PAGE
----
My grandmother's kitchen. A town called Cherryville.
In memory, that room is filled with yellows and creams: the floor linoleum, the cabinets, the wind-chime slowly turning at the window. These bright colors didn't create a room of light. The kitchen window, looking out onto a covered patio, was shielded from the sun's glare. What rays filtered in were diluted, creating a dim glow. Perhaps that glow is just the veneer of memory, which is faulty at its best. When you're little, you never remember the "important" details--what size the room really was, what type of cabinets she had, what type of flooring was laid, or what color the walls were--instead, strange things root in your mind, lingering forever: a certain fridge magnet, the color of the china you were't allowed to touch, the honey-pot on the windowsill.
So, it may be the glow of memory, creating a mood that was not. But I know its right to say that the room held the glow of warmth, smiles, hugs, and honey.
Little girl mornings found me--loose PJ's and crooked ponytail--crawling onto a kitchen chair, asking for breakfast:
Glass of milk, cold and creamy.
Crispy toast, amber-brown at its edges and spread with a thin layer of blackberry jam. The seeds would click against my teeth as I ate, my belly warm with bread and love.
My grandmother--we all called her our Mawmaw, a word which suits her better--would usually pause and sit across from me, offering a smile. Somehow, even in the kitchen as she cooked, her hands smelled clean and soft with the thick, flower-scent of lotion. A crumpled tissue always in her hand or in her pocket. Not dirty, rather a new one, tightly clutched, somehow always there. She'd leave it behind on the table when she stood., never pausing for too long. She'd bustle in the laundry or amble down the narrow hall, distracted by some other task needed doing.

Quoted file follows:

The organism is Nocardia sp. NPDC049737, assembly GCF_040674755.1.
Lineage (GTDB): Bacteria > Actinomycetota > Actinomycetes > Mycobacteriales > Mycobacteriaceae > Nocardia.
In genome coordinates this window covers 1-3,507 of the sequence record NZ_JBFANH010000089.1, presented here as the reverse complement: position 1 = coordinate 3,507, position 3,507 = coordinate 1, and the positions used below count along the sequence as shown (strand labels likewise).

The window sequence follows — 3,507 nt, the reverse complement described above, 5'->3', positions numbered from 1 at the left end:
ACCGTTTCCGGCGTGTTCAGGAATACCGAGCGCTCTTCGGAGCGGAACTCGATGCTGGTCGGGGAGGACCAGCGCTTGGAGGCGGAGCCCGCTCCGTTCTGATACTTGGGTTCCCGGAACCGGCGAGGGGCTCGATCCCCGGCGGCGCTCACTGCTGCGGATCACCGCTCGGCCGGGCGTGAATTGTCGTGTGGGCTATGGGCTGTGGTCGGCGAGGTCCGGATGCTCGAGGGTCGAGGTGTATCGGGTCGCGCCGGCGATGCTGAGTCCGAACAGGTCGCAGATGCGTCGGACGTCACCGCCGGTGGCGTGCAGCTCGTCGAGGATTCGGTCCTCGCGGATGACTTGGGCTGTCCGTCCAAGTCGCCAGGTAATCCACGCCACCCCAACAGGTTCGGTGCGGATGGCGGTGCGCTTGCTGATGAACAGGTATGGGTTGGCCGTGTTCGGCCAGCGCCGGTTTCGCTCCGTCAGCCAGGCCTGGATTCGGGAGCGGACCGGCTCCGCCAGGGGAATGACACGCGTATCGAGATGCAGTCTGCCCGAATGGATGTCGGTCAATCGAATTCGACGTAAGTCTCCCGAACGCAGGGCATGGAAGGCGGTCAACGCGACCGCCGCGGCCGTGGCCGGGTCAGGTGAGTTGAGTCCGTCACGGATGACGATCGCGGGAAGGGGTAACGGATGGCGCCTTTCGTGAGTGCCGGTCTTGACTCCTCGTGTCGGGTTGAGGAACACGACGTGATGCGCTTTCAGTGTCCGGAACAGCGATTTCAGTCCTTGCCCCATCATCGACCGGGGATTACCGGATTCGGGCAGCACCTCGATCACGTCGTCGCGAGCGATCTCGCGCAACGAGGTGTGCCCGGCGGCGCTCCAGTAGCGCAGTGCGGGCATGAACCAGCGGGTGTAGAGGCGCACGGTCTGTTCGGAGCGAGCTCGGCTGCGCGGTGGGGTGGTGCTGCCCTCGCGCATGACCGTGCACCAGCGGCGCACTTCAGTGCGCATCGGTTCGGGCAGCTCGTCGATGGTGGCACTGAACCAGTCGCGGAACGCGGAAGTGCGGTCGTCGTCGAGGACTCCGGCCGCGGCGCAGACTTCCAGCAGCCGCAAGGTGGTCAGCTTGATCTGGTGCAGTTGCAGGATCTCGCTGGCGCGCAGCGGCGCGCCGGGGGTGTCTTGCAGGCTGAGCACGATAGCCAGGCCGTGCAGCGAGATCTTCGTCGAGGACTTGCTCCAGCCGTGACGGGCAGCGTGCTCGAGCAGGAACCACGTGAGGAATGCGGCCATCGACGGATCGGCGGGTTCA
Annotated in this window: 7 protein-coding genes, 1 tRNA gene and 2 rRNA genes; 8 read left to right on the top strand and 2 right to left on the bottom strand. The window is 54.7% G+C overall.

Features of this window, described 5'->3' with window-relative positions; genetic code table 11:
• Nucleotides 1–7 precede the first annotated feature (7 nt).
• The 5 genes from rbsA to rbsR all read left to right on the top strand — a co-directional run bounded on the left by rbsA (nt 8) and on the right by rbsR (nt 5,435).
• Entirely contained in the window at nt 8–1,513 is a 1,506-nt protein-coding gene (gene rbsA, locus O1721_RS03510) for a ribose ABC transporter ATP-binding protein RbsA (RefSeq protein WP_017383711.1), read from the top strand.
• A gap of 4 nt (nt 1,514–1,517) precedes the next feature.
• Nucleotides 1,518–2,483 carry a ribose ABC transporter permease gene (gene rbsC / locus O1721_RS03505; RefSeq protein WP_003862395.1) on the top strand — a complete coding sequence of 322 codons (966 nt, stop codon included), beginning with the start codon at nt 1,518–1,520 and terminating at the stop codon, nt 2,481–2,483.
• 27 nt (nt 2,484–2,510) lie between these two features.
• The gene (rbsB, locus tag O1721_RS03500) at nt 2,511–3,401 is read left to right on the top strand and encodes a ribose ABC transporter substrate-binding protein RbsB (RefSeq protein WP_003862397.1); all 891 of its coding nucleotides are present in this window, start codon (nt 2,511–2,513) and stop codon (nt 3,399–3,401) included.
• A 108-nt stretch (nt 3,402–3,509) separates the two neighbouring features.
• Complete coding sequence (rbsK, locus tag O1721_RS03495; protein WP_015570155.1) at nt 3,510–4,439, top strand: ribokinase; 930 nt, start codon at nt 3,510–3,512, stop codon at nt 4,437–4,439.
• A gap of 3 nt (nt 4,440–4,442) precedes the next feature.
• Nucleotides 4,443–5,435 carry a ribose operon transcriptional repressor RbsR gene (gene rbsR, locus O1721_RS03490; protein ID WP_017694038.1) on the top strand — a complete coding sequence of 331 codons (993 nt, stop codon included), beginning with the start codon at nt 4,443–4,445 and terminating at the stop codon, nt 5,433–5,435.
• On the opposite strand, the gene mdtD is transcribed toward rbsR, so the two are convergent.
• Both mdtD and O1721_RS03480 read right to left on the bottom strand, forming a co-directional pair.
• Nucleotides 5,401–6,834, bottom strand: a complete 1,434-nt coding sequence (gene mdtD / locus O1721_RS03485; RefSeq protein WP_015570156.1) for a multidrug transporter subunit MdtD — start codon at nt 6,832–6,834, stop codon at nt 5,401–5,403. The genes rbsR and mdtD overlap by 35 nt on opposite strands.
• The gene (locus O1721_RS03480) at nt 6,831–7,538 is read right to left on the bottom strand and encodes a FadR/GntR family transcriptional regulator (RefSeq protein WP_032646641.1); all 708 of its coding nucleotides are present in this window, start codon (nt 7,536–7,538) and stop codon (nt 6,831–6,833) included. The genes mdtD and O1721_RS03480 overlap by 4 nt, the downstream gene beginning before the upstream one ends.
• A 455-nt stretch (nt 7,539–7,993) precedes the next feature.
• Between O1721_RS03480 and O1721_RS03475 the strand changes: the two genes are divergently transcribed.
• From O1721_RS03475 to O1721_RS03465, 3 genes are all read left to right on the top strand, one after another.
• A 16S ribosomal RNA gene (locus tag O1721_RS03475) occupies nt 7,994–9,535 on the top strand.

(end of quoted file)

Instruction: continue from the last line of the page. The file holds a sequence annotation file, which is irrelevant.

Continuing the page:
I ate small bites quickly, rising on tiptoe to place the tiny plate back on the counter. All that was left would be bread-crust and crumbs. I had eaten all the goodness at the heart.
|Mawmaw and I in the kitchen|
I think there's something blessed about family memories. Something that renders them tender and good, from the low, little-girl perspective. At least for me.
That table surely has soaked up years of memories. It's borne the weight, ideas, and decisions of us all.
What better thing to have at the center of our new home?
|The table waiting to be cleaned--hence the random rag.|
|The chairs before re-painting.|
melted right away. (Yes, I know that "into" is a dangling preposition...I don't want to fix it right now. Guilty English-major conscience....)
My sister Heidi saved the day when she found this geometric flower print. It had every color I wanted: reds, oranges, turquoise, purple, even the brown of the wood. Dad helped me cover the cushions, poor thing! My hand wasn't strong enough to use the nailer! Ha! The misfortune of being petite and having small hands.
Here's the finished product:
Once the chairs were done, I could assemble all the parts.
The table doesn't look quite like it did in Mawmaw's kitchen, but it holds the same sweet memories and good energies.
I can't wait to put it in our new condo (which I still need to upload pictures of!! <--egad! another dangling prep!!) and have our probably burnt, newly-wed meals around it. Haha!
Thanks for reading! Hope you enjoyed the little story of the table.